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Philosophy of Beauty (Explained)

Here’s a look at the philosophy of beauty, exploring different perspectives and incorporating the concept of beautiful nails:

What is Beauty?

This is one of philosophy’s oldest questions. Here are some major approaches:

  • Objectivity: This view holds that beauty is an inherent quality of certain objects, independent of personal opinions. Plato saw beauty as connected to ideal forms and mathematical proportions.

  • Subjectivity: “Beauty is in the eye of the beholder.” This emphasizes the role of individual taste, personal experiences, and cultural background in determining what is beautiful.

  • Relational: Beauty arises from the relationships between elements—harmony, balance, contrast – rather than residing solely in isolated objects.

Philosophical Arguments about Beauty

  • The Role of Pleasure: Many philosophers link beauty with pleasurable experiences. However, not everything pleasurable is beautiful, and things considered beautiful might initially evoke complex emotions.

  • Beauty vs. Utility: Can something purely functional also be beautiful? Philosophers like Kant argued that true beauty is disinterested, meaning there isn’t an immediate practical goal associated with it.

  • Beauty and Morality: Are beauty and goodness linked? Some argue that beautiful things must reflect high moral standards, while others see beauty as amoral, even if it might be used for negative purposes.

Beauty and Nails

  • Aesthetics: Well-manicured nails can exemplify ideas of balance, symmetry, and harmonious color schemes. The care and attention dedicated to them reflects a broader appreciation for beauty in the everyday.

  • Cultural and Symbolic Importance: Nail art can draw on symbolism and traditions from various cultures, expressing ideas of beauty that hold meaning within a specific context.

  • Self-expression: The choices one makes in nail length, color, and design contribute to a personal sense of beauty and style. This highlights the subjective and creative aspects of aesthetic experience.

Contemporary Considerations

  • Beauty Standards and Diversity: Philosophers now critically examine prevailing standards of beauty and argue for greater inclusivity and challenging narrow, culturally constructed ideals.

  • Commercialization of Beauty: The massive beauty industry influences what is considered beautiful. Think critically about manufactured desire and how this relates to genuine aesthetic appreciation.

  • Beauty of the Natural World: Ecological philosophy considers the intrinsic beauty of nature and whether humans have a duty to preserve it.

Let’s take a tour through history and look at how different philosophical schools viewed beauty:

Ancient Greece

  • Plato: Plato believed beauty was an objective, eternal Form – a perfect, ideal concept existing beyond the physical world. Beautiful objects in this world only imperfectly reflect the true idea of Beauty. Emphasized harmony, proportion, and symmetry as markers of objective beauty.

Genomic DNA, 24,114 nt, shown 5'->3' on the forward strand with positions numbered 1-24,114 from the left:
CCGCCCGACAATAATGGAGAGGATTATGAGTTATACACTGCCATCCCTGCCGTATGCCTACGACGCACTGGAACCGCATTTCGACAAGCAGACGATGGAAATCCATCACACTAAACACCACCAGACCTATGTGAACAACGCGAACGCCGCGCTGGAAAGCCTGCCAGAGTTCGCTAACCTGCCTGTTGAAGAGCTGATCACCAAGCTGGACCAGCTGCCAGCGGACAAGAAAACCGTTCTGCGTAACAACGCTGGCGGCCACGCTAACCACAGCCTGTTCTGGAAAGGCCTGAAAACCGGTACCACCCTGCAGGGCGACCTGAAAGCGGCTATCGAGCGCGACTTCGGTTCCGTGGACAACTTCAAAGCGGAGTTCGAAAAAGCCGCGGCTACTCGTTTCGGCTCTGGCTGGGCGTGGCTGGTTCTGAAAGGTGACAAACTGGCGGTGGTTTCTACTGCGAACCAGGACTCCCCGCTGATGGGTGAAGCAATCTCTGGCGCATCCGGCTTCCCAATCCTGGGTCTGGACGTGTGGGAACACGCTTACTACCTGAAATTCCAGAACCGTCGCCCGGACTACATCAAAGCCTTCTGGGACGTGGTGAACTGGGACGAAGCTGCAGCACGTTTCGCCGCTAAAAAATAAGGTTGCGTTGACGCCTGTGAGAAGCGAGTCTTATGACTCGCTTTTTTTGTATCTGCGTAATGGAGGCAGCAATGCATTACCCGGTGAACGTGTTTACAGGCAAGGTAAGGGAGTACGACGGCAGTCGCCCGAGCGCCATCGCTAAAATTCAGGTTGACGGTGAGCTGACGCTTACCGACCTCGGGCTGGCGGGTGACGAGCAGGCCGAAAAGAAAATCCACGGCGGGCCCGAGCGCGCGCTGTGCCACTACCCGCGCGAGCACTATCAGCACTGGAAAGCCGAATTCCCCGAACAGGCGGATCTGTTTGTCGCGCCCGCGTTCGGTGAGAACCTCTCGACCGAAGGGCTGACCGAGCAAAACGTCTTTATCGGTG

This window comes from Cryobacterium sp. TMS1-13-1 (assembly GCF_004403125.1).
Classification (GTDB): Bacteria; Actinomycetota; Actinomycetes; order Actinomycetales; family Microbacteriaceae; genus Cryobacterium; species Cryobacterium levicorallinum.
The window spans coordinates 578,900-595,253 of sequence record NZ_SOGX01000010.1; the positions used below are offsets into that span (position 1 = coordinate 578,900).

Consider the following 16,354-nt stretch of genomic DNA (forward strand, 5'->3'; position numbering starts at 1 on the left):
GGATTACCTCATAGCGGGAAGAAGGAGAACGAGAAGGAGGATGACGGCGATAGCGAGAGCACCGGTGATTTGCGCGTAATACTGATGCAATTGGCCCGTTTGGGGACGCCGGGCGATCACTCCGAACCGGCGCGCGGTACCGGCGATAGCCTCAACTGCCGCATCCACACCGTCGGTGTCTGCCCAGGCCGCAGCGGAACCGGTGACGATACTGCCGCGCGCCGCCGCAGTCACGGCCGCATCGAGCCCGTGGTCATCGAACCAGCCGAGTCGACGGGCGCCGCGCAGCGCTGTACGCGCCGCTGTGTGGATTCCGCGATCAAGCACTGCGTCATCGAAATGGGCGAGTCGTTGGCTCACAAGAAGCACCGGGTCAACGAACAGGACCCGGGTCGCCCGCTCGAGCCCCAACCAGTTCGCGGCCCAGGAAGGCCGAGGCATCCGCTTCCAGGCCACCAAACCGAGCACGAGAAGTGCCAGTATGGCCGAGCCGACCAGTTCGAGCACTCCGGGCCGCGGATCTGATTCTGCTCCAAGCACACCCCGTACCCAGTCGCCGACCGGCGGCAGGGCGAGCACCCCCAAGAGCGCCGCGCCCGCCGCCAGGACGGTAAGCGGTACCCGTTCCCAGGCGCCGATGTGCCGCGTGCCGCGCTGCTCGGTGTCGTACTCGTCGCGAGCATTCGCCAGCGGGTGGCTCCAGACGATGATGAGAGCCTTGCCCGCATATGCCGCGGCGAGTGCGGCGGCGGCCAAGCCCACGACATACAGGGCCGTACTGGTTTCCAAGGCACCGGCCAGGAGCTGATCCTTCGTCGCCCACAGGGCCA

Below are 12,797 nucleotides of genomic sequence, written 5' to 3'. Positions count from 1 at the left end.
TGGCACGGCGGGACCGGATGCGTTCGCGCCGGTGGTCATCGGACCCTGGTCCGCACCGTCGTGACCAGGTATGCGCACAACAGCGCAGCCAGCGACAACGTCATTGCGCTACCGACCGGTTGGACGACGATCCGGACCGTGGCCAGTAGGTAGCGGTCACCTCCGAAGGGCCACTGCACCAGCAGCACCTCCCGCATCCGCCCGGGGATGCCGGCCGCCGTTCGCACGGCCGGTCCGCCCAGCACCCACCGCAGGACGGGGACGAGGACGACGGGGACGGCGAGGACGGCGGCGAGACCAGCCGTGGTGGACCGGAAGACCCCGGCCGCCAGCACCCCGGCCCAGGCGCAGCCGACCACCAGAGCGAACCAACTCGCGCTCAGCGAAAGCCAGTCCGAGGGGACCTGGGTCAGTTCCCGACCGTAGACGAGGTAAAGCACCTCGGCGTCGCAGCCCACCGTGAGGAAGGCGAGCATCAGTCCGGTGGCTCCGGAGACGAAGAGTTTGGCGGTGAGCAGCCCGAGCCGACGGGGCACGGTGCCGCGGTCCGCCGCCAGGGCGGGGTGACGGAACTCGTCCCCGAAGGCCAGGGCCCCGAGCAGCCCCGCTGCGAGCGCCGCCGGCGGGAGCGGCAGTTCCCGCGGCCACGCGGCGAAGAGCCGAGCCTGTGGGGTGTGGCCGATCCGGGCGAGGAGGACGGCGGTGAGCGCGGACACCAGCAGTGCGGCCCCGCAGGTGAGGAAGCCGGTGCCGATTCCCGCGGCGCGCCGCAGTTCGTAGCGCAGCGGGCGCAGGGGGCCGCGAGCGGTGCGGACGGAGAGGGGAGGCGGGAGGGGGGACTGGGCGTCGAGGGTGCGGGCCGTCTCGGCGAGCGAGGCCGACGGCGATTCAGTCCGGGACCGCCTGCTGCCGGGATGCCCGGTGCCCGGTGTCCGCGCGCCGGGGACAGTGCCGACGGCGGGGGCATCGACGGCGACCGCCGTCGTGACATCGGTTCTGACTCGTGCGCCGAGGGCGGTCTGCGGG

• Aristotle: Aristotle saw beauty as residing within objects themselves, not in some transcendent realm. Beauty for him was related to order, symmetry, and definiteness. He also connected beauty to virtue – a morally good person would also be perceived as beautiful.


  • Immanuel Kant: Kant distinguished between the “agreeable” (subjective enjoyment) and the “beautiful”. True beauty evokes a sense of disinterested pleasure. It has a universal quality, while recognizing that our judgment of what is beautiful might be subjective.
  • David Hume: A champion of subjectivism. For Hume, beauty is “in the eye of the beholder” – it’s determined by our feelings, cultural norms, and individual sentiments.

Related: Kant vs. Hume

Other Perspectives

  • Existentialism: Beauty is found in the authentic and meaningful, not in external, pre-determined forms. Emphasizes individual experiences and the beauty that might be found even in the unsettling or unconventional.
  • Feminist Philosophy: Critiques traditional beauty standards as oppressive tools for controlling and limiting, particularly women’s bodies. Explores how power structures shape who and what is deemed beautiful.
  • Contemporary Aesthetics: Broad and diverse field. Some approaches continue debates about objectivity vs. subjectivity. Others analyze beauty’s role in art, social contexts, and even everyday experience.

How Does This Apply to Beauty Today?

These different views shape our ongoing discussions about beauty:

  • Ideal vs. Diverse: Are there universal standards for beauty (Plato), or is it entirely subjective (Hume)? This has implications for how we critique beauty ideals, or how we promote representation in media.
  • Beauty and Purpose: Is true beauty separate from usefulness (Kant), or can beautiful things also have practical functions? This influences design, from architecture to consumer goods.
  • Authenticity and Beauty: Does beauty have inherent moral value (Aristotle), or can it exist independently? This complicates our response to morally complex art or problematic figures we may find aesthetically captivating.

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